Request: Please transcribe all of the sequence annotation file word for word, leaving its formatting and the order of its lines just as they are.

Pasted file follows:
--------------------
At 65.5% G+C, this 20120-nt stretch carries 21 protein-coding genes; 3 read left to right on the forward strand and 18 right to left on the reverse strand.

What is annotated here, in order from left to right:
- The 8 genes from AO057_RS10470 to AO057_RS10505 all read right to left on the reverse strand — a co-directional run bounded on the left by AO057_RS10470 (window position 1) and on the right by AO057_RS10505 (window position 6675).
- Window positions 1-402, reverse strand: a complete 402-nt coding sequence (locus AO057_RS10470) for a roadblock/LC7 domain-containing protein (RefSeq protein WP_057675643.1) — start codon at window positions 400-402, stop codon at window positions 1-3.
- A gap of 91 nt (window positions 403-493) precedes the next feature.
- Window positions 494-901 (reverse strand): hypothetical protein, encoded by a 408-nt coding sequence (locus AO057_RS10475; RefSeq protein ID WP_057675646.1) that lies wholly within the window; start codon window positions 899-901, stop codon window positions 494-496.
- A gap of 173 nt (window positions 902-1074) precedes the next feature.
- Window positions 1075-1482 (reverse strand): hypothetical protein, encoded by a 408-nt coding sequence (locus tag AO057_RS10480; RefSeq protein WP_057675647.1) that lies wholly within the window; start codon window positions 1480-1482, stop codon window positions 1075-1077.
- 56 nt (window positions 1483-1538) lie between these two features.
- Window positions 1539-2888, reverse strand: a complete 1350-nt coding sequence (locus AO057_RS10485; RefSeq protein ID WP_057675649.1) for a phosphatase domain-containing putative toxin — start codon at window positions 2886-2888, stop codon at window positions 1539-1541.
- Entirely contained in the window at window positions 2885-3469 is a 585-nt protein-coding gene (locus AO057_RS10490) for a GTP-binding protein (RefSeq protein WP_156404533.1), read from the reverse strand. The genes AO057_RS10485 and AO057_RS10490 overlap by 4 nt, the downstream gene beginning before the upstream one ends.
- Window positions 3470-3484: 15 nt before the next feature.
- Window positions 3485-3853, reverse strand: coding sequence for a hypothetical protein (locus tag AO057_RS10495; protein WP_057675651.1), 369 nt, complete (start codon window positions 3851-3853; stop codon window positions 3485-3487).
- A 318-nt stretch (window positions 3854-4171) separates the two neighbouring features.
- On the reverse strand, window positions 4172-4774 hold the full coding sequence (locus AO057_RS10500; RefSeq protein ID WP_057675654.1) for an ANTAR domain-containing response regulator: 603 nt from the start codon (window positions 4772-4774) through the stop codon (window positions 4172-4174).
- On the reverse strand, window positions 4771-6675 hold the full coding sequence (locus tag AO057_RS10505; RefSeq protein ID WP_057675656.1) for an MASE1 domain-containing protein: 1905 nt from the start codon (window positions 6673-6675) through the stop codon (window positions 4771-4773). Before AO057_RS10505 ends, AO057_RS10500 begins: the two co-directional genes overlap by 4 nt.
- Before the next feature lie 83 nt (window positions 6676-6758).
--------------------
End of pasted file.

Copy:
At 65.5% G+C, this 20120-nt stretch carries 21 protein-coding genes; 3 read left to right on the forward strand and 18 right to left on the reverse strand.

What is annotated here, in order from left to right:
- The 8 genes from AO057_RS10470 to AO057_RS10505 all read right to left on the reverse strand — a co-directional run bounded on the left by AO057_RS10470 (window position 1) and on the right by AO057_RS10505 (window position 6675).
- Window positions 1-402, reverse strand: a complete 402-nt coding sequence (locus AO057_RS10470) for a roadblock/LC7 domain-containing protein (RefSeq protein WP_057675643.1) — start codon at window positions 400-402, stop codon at window positions 1-3.
- A gap of 91 nt (window positions 403-493) precedes the next feature.
- Window positions 494-901 (reverse strand): hypothetical protein, encoded by a 408-nt coding sequence (locus AO057_RS10475; RefSeq protein ID WP_057675646.1) that lies wholly within the window; start codon window positions 899-901, stop codon window positions 494-496.
- A gap of 173 nt (window positions 902-1074) precedes the next feature.
- Window positions 1075-1482 (reverse strand): hypothetical protein, encoded by a 408-nt coding sequence (locus tag AO057_RS10480; RefSeq protein WP_057675647.1) that lies wholly within the window; start codon window positions 1480-1482, stop codon window positions 1075-1077.
- 56 nt (window positions 1483-1538) lie between these two features.
- Window positions 1539-2888, reverse strand: a complete 1350-nt coding sequence (locus AO057_RS10485; RefSeq protein ID WP_057675649.1) for a phosphatase domain-containing putative toxin — start codon at window positions 2886-2888, stop codon at window positions 1539-1541.
- Entirely contained in the window at window positions 2885-3469 is a 585-nt protein-coding gene (locus AO057_RS10490) for a GTP-binding protein (RefSeq protein WP_156404533.1), read from the reverse strand. The genes AO057_RS10485 and AO057_RS10490 overlap by 4 nt, the downstream gene beginning before the upstream one ends.
- Window positions 3470-3484: 15 nt before the next feature.
- Window positions 3485-3853, reverse strand: coding sequence for a hypothetical protein (locus tag AO057_RS10495; protein WP_057675651.1), 369 nt, complete (start codon window positions 3851-3853; stop codon window positions 3485-3487).
- A 318-nt stretch (window positions 3854-4171) separates the two neighbouring features.
- On the reverse strand, window positions 4172-4774 hold the full coding sequence (locus AO057_RS10500; RefSeq protein ID WP_057675654.1) for an ANTAR domain-containing response regulator: 603 nt from the start codon (window positions 4772-4774) through the stop codon (window positions 4172-4174).
- On the reverse strand, window positions 4771-6675 hold the full coding sequence (locus tag AO057_RS10505; RefSeq protein ID WP_057675656.1) for an MASE1 domain-containing protein: 1905 nt from the start codon (window positions 6673-6675) through the stop codon (window positions 4771-4773). Before AO057_RS10505 ends, AO057_RS10500 begins: the two co-directional genes overlap by 4 nt.
- Before the next feature lie 83 nt (window positions 6676-6758).